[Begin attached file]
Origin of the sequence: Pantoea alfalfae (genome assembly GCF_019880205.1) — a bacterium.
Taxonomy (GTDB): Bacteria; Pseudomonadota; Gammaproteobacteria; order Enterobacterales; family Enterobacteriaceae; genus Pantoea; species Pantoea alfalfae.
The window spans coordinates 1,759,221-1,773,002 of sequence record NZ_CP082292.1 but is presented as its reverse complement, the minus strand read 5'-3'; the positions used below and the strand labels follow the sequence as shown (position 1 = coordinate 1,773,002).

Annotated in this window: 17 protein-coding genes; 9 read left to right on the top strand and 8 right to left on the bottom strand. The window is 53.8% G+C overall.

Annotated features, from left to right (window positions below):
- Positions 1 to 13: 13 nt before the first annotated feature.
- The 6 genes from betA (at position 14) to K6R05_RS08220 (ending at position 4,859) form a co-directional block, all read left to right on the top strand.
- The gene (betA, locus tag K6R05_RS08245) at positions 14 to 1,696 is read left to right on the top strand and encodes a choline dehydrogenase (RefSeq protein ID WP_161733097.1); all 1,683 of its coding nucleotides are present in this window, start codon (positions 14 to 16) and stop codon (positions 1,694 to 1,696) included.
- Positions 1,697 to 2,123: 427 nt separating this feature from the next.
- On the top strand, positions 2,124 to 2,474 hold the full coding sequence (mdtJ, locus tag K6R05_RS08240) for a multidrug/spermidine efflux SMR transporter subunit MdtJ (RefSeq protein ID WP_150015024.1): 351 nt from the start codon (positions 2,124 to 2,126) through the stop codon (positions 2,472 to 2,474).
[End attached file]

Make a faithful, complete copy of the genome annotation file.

Origin of the sequence: Pantoea alfalfae (genome assembly GCF_019880205.1) — a bacterium.
Taxonomy (GTDB): Bacteria; Pseudomonadota; Gammaproteobacteria; order Enterobacterales; family Enterobacteriaceae; genus Pantoea; species Pantoea alfalfae.
The window spans coordinates 1,759,221-1,773,002 of sequence record NZ_CP082292.1 but is presented as its reverse complement, the minus strand read 5'-3'; the positions used below and the strand labels follow the sequence as shown (position 1 = coordinate 1,773,002).

Annotated in this window: 17 protein-coding genes; 9 read left to right on the top strand and 8 right to left on the bottom strand. The window is 53.8% G+C overall.

Annotated features, from left to right (window positions below):
- Positions 1 to 13: 13 nt before the first annotated feature.
- The 6 genes from betA (at position 14) to K6R05_RS08220 (ending at position 4,859) form a co-directional block, all read left to right on the top strand.
- The gene (betA, locus tag K6R05_RS08245) at positions 14 to 1,696 is read left to right on the top strand and encodes a choline dehydrogenase (RefSeq protein ID WP_161733097.1); all 1,683 of its coding nucleotides are present in this window, start codon (positions 14 to 16) and stop codon (positions 1,694 to 1,696) included.
- Positions 1,697 to 2,123: 427 nt separating this feature from the next.
- On the top strand, positions 2,124 to 2,474 hold the full coding sequence (mdtJ, locus tag K6R05_RS08240) for a multidrug/spermidine efflux SMR transporter subunit MdtJ (RefSeq protein ID WP_150015024.1): 351 nt from the start codon (positions 2,124 to 2,126) through the stop codon (positions 2,472 to 2,474).